A traumatic brain injury often leads to long-term, even permanent damage to a person’s brain. A mild traumatic brain injury (mTBI) is one where the effects of the injury may not last very long, or may heal over time. As it turns out, however, a mild traumatic brain injury may have longer lasting repercussions than previously thought.
A new study by JAMA Psychiatry has concluded that: “After mTBI, some individuals, on the basis of education, race/ethnicity, history of mental health problems, and cause of injury were at substantially increased risk of PTSD and/or MDD.”
The study assessed the mental health of 1,385 male patients, with a mean age of 40, at 11 different trauma centers between 2014 and 2016. Of those 1,385 patients, 1,155 patients had some form of mTBI; the other 230 sustained non-head injuries. The patients were assessed five different times over the course of a year to see if they exhibited the signs of post-traumatic stress disorder (PTSD) or major depressive disorder (MDD).
Based on their findings, researchers determined mTBI could increase the risk of a patient developing PTSD or MDD:
- 3 months post-injury: 20% increased risk for men with mTBI; 8.7% increased risk for men without head injuries.
- 6 months post-injury: 21.2% increased risk for men with mTBI; 12.1% increased risk for men without head injuries.
The most common causes of head injuries
The study identified four primary reasons for the patients’ head injuries:
- Vehicle collisions – 61.8%
- Falls and unintentional injuries – 29.2%
- Violence or assault – 6.1%
- Other or unidentified – 3%
In this way, the study’s numbers differ from national statistics. Per Brainling.org, falls are the primary cause of traumatic brain injuries (47%), whereas car and truck accidents account for 14% of all TBIs. Vehicle collisions are, however, the leading cause of TBI-related fatalities (32%).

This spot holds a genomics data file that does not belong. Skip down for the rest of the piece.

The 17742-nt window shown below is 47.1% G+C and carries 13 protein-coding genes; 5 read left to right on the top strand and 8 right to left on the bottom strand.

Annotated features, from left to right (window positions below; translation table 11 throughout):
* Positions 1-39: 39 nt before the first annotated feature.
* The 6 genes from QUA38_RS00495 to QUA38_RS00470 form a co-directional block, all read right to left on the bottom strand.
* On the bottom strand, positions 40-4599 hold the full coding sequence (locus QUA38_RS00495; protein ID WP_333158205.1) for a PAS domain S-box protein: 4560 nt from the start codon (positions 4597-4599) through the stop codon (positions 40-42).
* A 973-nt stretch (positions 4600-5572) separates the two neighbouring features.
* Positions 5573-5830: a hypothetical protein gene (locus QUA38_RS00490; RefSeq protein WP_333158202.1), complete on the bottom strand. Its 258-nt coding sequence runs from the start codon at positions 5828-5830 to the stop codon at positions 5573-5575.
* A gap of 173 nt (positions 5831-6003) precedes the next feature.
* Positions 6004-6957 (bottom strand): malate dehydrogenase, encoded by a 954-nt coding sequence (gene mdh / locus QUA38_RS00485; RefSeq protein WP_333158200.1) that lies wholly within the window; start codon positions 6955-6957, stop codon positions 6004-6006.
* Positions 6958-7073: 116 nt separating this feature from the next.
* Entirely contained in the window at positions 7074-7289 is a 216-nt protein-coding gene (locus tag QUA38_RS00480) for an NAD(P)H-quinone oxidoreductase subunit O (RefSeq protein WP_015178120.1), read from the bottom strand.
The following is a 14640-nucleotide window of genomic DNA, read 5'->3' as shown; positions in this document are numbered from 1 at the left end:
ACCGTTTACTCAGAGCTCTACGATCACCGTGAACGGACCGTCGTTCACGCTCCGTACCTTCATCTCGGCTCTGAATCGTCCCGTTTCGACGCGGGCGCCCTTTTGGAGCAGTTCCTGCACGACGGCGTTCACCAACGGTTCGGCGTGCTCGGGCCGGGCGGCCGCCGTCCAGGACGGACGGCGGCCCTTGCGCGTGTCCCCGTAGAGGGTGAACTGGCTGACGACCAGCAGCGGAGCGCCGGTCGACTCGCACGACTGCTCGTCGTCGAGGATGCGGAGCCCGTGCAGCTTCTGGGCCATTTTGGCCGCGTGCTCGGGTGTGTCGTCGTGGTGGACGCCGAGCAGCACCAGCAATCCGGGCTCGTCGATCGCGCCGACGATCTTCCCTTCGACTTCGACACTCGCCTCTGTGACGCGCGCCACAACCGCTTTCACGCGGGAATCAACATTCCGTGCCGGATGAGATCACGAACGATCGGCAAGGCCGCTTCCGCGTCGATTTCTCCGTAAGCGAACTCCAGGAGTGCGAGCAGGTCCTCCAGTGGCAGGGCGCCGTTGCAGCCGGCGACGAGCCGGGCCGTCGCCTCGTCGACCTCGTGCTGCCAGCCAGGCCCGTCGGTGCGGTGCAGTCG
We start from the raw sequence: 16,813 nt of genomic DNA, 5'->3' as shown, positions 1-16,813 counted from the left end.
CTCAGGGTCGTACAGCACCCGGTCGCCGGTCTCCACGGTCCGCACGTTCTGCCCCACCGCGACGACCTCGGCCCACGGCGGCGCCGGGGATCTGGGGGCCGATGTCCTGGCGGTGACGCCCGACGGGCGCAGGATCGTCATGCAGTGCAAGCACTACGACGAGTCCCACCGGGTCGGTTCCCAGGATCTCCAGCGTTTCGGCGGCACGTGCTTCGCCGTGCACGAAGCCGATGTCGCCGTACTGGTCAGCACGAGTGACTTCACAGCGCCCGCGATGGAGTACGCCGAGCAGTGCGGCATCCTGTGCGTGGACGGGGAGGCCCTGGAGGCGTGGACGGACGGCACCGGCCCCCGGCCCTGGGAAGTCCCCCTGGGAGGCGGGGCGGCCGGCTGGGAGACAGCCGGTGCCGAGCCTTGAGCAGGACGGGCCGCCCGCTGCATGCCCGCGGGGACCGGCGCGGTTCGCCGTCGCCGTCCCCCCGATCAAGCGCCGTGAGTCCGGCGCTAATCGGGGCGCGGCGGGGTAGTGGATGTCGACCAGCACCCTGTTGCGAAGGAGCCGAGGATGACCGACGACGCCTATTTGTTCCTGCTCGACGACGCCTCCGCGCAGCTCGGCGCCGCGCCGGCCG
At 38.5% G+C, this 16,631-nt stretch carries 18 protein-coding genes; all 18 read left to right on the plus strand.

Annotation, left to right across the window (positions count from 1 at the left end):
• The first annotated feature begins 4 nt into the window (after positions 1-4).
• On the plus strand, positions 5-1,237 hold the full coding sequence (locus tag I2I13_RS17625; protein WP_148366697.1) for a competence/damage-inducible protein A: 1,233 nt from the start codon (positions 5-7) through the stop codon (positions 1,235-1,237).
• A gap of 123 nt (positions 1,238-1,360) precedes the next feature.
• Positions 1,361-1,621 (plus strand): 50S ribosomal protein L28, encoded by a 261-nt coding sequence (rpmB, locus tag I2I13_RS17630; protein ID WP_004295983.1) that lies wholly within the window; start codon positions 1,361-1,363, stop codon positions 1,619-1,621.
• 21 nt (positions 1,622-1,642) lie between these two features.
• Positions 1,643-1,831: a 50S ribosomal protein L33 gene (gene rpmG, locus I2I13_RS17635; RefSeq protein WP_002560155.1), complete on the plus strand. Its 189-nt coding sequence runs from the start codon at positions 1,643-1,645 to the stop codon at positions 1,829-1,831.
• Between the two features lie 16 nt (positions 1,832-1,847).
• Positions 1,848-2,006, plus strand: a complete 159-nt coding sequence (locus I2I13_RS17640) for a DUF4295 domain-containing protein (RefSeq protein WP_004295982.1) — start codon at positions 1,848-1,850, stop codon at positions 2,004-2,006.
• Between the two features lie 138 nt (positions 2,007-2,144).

Understanding the study’s limitations
Although the numbers show an increased risk of mental health disorders after a mild brain injury, there are other factors to consider. As a CNN report explains, “the researchers relied on self-reports about the patients’ history of mental health problems.” This could mean the number of men who developed symptoms of PTSD or MDD after they were injured is actually higher (or lower) than the study shows.
Another factor disclosed by the researchers is that both PTSD and MDD occurred more often in patients who had a history of mental health issues. The researchers did not study whether a mTBI could exacerbate prior or underlying conditions, so it is impossible to tell whether these patients are at a greater risk than other victims of head injury. The study concluded that further research was needed to say there is a definitive link.
One thing is certain: the term “mild traumatic brain injury” is a misnomer. Per CNN, “All of the patients in this study received a CT scan to evaluate for brain bleeding or skull fracture.” A skull facture is a serious condition, and bleeding in the brain can lead to a number of serious health risks. Any injury that can lead to such risks should not be brushed off, simply because of the word “mild.”
If you have sustained a brain injury in a car wreck, from a fall, or after any act of negligence, you could be entitled to damages. Harris Lowry Manton LLP represents brain injury victims throughout Georgia. When you need help, we will be there. To schedule a free consultation, please fill out our contact form, or call us: 404-998-8847 in Atlanta, or 912-417-3774 in Savannah.